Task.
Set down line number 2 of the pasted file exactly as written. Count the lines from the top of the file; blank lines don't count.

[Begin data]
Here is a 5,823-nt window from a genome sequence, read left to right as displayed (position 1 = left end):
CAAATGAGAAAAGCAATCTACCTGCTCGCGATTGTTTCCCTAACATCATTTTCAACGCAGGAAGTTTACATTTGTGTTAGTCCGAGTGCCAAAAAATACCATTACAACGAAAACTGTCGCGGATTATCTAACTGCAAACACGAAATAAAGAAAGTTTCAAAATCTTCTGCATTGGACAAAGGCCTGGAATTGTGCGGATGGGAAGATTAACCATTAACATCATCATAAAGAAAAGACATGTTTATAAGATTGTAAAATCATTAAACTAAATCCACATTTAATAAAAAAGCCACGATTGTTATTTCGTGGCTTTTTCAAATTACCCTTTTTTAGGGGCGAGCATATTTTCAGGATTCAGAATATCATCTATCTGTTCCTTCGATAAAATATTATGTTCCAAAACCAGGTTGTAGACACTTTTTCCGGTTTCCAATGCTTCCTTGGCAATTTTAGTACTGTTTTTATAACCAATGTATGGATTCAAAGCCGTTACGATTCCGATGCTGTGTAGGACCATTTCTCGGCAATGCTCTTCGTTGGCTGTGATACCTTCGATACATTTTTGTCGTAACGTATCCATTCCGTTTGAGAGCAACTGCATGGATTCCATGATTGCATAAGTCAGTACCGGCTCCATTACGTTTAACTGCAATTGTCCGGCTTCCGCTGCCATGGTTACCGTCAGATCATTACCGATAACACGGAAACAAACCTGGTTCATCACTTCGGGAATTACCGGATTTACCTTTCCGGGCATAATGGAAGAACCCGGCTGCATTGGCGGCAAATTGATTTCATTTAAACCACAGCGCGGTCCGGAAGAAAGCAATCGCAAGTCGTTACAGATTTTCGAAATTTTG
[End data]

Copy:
CAAATGAGAAAAGCAATCTACCTGCTCGCGATTGTTTCCCTAACATCATTTTCAACGCAGGAAGTTTACATTTGTGTTAGTCCGAGTGCCAAAAAATACCATTACAACGAAAACTGTCGCGGATTATCTAACTGCAAACACGAAATAAAGAAAGTTTCAAAATCTTCTGCATTGGACAAAGGCCTGGAATTGTGCGGATGGGAAGATTAACCATTAACATCATCATAAAGAAAAGACATGTTTATAAGATTGTAAAATCATTAAACTAAATCCACATTTAATAAAAAAGCCACGATTGTTATTTCGTGGCTTTTTCAAATTACCCTTTTTTAGGGGCGAGCATATTTTCAGGATTCAGAATATCATCTATCTGTTCCTTCGATAAAATATTATGTTCCAAAACCAGGTTGTAGACACTTTTTCCGGTTTCCAATGCTTCCTTGGCAATTTTAGTACTGTTTTTATAACCAATGTATGGATTCAAAGCCGTTACGATTCCGATGCTGTGTAGGACCATTTCTCGGCAATGCTCTTCGTTGGCTGTGATACCTTCGATACATTTTTGTCGTAACGTATCCATTCCGTTTGAGAGCAACTGCATGGATTCCATGATTGCATAAGTCAGTACCGGCTCCATTACGTTTAACTGCAATTGTCCGGCTTCCGCTGCCATGGTTACCGTCAGATCATTACCGATAACACGGAAACAAACCTGGTTCATCACTTCGGGAATTACCGGATTTACCTTTCCGGGCATAATGGAAGAACCCGGCTGCATTGGCGGCAAATTGATTTCATTTAAACCACAGCGCGGTCCGGAAGAAAGCAATCGCAAGTCGTTACAGATTTTCGAAATTTTG